Table_1_Parents’ Attitudes Toward and Experience of Non-Suicidal Self-Injury in Adolescents: A Qualitative Study.docx
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Non-suicidal self-injury (NSSI) is prevalent in adolescents and brings a series of serious consequences to their well-being. However, little is known about parents’ attitude toward NSSI in Chinese adolescents. The study aims to investigate the parents’ attitudes toward and perceptions of adolescents who have engaged in NSSI behaviors, and the impact of NSSI on their parents.Methods
Purposive sampling was used in the study. The biological parents of adolescents with NSSI were recruited from the psychiatric ward of a tertiary hospital in China. Semi-structured interviews were conducted which contained three aspects, that is the history of NSSI, the process of seeking or maintaining help and the impacts on the family. Each interview typically lasted 40–50 min. All of the interviews were audio-recorded. Their responses were analyzed by the thematic analysis.Results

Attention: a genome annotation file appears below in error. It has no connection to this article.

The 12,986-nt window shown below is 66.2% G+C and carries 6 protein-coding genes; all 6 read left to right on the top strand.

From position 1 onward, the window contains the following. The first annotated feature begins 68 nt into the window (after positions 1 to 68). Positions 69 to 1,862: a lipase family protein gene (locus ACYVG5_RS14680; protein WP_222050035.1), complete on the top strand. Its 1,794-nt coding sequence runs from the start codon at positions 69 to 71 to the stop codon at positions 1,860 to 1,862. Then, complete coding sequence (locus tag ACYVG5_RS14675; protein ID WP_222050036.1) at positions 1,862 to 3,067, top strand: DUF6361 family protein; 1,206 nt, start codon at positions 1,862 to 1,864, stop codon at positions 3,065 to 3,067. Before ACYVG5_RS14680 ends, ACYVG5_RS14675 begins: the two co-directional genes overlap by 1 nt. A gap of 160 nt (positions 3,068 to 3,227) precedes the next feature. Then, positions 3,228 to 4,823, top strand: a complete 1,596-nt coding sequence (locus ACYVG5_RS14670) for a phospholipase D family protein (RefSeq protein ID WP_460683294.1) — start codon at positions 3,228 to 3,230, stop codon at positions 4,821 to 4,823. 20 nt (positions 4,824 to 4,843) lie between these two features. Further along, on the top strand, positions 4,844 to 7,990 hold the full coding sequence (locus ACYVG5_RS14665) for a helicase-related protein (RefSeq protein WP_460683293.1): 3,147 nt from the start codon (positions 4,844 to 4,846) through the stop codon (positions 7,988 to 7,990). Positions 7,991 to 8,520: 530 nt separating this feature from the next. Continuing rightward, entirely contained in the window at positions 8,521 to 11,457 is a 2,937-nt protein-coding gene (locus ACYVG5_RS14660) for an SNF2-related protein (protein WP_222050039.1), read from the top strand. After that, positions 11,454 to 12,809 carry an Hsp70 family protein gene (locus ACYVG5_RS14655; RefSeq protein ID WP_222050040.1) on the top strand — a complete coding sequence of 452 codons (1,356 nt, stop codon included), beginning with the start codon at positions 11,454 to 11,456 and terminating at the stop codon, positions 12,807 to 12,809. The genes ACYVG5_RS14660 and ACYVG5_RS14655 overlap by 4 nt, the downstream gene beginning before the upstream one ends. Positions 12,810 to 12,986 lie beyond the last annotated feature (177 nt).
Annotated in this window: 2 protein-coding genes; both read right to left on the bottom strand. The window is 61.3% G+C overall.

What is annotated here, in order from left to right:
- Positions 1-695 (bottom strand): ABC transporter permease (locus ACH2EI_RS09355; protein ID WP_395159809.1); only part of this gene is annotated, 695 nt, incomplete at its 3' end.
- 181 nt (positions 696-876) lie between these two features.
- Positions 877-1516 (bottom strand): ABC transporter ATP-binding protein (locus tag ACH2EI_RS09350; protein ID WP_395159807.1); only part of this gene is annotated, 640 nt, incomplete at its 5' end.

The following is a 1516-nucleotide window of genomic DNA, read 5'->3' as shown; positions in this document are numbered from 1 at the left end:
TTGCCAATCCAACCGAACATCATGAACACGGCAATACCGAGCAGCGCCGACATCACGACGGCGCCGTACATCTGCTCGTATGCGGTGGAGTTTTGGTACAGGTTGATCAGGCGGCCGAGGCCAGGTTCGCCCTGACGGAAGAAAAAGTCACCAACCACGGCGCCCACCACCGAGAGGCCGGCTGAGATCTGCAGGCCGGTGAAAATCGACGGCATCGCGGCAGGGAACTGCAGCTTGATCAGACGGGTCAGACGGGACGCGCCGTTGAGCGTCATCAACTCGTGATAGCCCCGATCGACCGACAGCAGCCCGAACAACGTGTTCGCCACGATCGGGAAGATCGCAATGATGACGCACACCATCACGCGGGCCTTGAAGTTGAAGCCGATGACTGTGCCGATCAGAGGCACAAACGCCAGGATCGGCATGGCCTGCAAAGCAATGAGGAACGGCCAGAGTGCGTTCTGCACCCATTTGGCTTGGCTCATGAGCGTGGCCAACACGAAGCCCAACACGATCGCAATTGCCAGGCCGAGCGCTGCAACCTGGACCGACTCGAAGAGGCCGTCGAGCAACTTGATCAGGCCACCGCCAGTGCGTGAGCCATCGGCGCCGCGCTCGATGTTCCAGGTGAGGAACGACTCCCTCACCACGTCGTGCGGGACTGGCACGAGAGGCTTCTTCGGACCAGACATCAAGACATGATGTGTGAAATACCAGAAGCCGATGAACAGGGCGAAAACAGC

Twenty participants completed the interview, consisting of 16 mothers and 4 fathers. Three themes and eight sub-themes were extracted: (1) the attitudes to children’s NSSI behaviors (ignorance, shame, and stereotype); (2) coping strategies of parents (the initial response to adolescents’ NSSI, and the way of help-seeking); (3) the impacts on family (altered parenting and communication styles, limited personal lives, and increased psychological pressure).Conclusion
The results showed that parents lack the knowledge about NSSI and its treatment and are suffering great emotional stress. It is recommended to expand the popularization of knowledge of NSSI in adolescents and more interventions adapted to China’s sociocultural climate are required for the well-being of parents and NSSI in adolescents.
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